As I posted about last week, I was privleged to be included in a group of NYC local bloggers who met up at Cutting Edge Stencils and had a great day learning from the creators of the company how to properly use their products. It was so educational and I'd love to pass along some of the tips and techniques they taught us.
Preparation for stenciling a wall
Gather your supplies: foam roller, clip on level, paper towel, paper plate, baby wipes, painter's tape, paint or glaze
1. Your wall should be painted in flat or eggshell paint as the base. The paint absorbs better in those sheens and will dry quickly. You can stencil in a shinier sheen if you want to though. In fact, using a high gloss in the same color as your base paint makes a subtle but beautiful effect.
2. Use a dense foam roller and don't think you will just use one from a hardware store and it will be fine. The foam roller doesn't leave any texture in the paint and you end up with a clean, flat, wallpaper-like pattern.
3. Tape off any areas that you do not want to stencil such as baseboards, ceilings, adjacent walls, kids. Ok, kidding about the kids. Don't tape your kids.
Tips for stenciling a wall
1. Start in the upper left corner. Work your way down and then begin your next column of stencil at the top.
2. Using painter's tape to secure the stencil to the wall is fine. Janna mentioned that if your stencil has large openings that spray adhesive can be used (and she likes Elmer's the best).
3. Less paint is more! This was so hard for me to get used to. Janna loaded the roller until it was full of paint and then she rolled it onto the paper towel several times to remove the top layer of paint. The roller looked almost dry! But she was able to cover the entire stencil without reloading using that bit of paint.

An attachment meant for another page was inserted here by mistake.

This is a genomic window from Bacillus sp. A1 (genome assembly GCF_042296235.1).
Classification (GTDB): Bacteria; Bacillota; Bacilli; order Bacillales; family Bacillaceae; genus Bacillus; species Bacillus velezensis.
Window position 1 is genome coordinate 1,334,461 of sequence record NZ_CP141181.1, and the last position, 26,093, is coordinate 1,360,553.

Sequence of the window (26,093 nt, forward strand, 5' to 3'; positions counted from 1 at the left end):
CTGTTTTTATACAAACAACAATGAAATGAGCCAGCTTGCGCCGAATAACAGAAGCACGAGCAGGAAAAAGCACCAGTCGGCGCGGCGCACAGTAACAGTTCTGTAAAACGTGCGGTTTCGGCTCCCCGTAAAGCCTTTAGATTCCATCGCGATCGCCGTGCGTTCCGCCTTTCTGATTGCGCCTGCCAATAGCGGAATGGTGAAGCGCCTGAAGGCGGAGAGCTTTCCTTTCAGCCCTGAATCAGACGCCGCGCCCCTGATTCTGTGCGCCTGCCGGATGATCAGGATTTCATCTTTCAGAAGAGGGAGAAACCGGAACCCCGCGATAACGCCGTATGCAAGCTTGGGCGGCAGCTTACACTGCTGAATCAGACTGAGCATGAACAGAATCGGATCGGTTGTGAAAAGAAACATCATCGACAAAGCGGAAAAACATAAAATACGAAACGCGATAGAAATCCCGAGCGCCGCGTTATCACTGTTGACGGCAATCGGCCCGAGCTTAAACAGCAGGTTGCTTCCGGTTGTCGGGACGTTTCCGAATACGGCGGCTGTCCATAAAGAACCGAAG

4. Don't press or squeeze down on the roller, use light pressure instead. If you press too hard it can begin to bleed under the stencil.
5. You don't need to wash the stencil often. In fact, she said she would be able to stencil the entire wall without washing it unless it got super gunky.
6. The stencils are designed to have places to align the stencil during the next stenciling. The Charlotte Allover we used had large circles in the corners. Using the painted circles on the bottom of the previously stenciled area, line up the stencil by the top circles to paint your next stencil.
7. Use a level! And I strongly suggest you use the Cutting Edge Stencil clip on level. It's awesome. It's like and easy to move from the top to the bottom of the stencil as needed. If you don't use a level you run the risk of make small misjudgements as you line up your stencil and you'll end up with a leaning wall of stencil.
8. If you use flat or egg shell paint don't be afraid to place the stencil or tape over your previously painted areas. It dries so quickly that the tape doesn't bother it at all!
9. When you get to the bottom, bend the stencil and roll your brush DOWN toward the baseboard. You can also use a stencil brush to get into those little cracks and crevices down there.
10. Cutting Edge sends you a portion of your stencil along with the large, full pattern. This is used to complete the top of your wall. Greg is using it in this picture. This is so you don't have to bend the large stencil to get it in the top area.
That's it! It was so easy. It was much easier than I expected, to be honest.
I am hoping to use some of the stencils they gifted to us soon. Can't wait to show you all!